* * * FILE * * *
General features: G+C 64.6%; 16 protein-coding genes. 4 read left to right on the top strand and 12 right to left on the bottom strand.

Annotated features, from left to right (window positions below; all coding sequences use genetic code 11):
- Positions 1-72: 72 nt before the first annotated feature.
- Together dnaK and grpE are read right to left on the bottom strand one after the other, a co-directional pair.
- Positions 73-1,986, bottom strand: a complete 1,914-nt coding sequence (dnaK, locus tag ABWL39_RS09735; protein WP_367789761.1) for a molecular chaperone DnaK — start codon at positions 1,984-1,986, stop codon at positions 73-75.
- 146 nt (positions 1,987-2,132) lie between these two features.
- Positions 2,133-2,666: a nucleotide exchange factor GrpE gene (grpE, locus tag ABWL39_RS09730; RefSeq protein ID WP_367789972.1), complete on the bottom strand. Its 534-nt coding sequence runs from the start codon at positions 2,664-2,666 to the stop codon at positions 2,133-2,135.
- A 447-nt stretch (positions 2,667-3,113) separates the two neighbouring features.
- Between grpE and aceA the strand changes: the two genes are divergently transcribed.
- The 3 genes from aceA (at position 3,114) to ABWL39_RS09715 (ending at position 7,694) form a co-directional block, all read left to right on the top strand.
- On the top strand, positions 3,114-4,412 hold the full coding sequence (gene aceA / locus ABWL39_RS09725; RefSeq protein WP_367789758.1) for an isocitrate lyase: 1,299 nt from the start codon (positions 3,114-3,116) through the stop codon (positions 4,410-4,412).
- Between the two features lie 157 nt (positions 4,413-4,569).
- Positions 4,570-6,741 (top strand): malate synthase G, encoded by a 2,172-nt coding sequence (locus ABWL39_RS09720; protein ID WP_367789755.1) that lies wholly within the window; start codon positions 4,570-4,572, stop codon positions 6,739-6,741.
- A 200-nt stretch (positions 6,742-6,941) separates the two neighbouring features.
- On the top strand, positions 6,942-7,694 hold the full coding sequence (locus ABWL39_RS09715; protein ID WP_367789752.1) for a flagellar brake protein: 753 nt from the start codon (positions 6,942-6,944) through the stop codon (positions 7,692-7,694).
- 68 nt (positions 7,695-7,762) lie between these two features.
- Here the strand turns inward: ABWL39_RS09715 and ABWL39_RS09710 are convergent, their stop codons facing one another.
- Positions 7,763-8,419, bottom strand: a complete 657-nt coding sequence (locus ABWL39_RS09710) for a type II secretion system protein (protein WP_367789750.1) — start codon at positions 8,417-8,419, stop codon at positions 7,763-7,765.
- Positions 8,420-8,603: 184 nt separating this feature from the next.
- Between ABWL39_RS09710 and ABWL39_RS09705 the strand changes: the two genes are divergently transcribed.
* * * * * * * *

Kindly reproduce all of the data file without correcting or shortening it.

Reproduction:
General features: G+C 64.6%; 16 protein-coding genes. 4 read left to right on the top strand and 12 right to left on the bottom strand.

Annotated features, from left to right (window positions below; all coding sequences use genetic code 11):
- Positions 1-72: 72 nt before the first annotated feature.
- Together dnaK and grpE are read right to left on the bottom strand one after the other, a co-directional pair.
- Positions 73-1,986, bottom strand: a complete 1,914-nt coding sequence (dnaK, locus tag ABWL39_RS09735; protein WP_367789761.1) for a molecular chaperone DnaK — start codon at positions 1,984-1,986, stop codon at positions 73-75.
- 146 nt (positions 1,987-2,132) lie between these two features.
- Positions 2,133-2,666: a nucleotide exchange factor GrpE gene (grpE, locus tag ABWL39_RS09730; RefSeq protein ID WP_367789972.1), complete on the bottom strand. Its 534-nt coding sequence runs from the start codon at positions 2,664-2,666 to the stop codon at positions 2,133-2,135.
- A 447-nt stretch (positions 2,667-3,113) separates the two neighbouring features.
- Between grpE and aceA the strand changes: the two genes are divergently transcribed.
- The 3 genes from aceA (at position 3,114) to ABWL39_RS09715 (ending at position 7,694) form a co-directional block, all read left to right on the top strand.
- On the top strand, positions 3,114-4,412 hold the full coding sequence (gene aceA / locus ABWL39_RS09725; RefSeq protein WP_367789758.1) for an isocitrate lyase: 1,299 nt from the start codon (positions 3,114-3,116) through the stop codon (positions 4,410-4,412).
- Between the two features lie 157 nt (positions 4,413-4,569).
- Positions 4,570-6,741 (top strand): malate synthase G, encoded by a 2,172-nt coding sequence (locus ABWL39_RS09720; protein ID WP_367789755.1) that lies wholly within the window; start codon positions 4,570-4,572, stop codon positions 6,739-6,741.
- A 200-nt stretch (positions 6,742-6,941) separates the two neighbouring features.
- On the top strand, positions 6,942-7,694 hold the full coding sequence (locus ABWL39_RS09715; protein ID WP_367789752.1) for a flagellar brake protein: 753 nt from the start codon (positions 6,942-6,944) through the stop codon (positions 7,692-7,694).
- 68 nt (positions 7,695-7,762) lie between these two features.
- Here the strand turns inward: ABWL39_RS09715 and ABWL39_RS09710 are convergent, their stop codons facing one another.
- Positions 7,763-8,419, bottom strand: a complete 657-nt coding sequence (locus ABWL39_RS09710) for a type II secretion system protein (protein WP_367789750.1) — start codon at positions 8,417-8,419, stop codon at positions 7,763-7,765.
- Positions 8,420-8,603: 184 nt separating this feature from the next.
- Between ABWL39_RS09710 and ABWL39_RS09705 the strand changes: the two genes are divergently transcribed.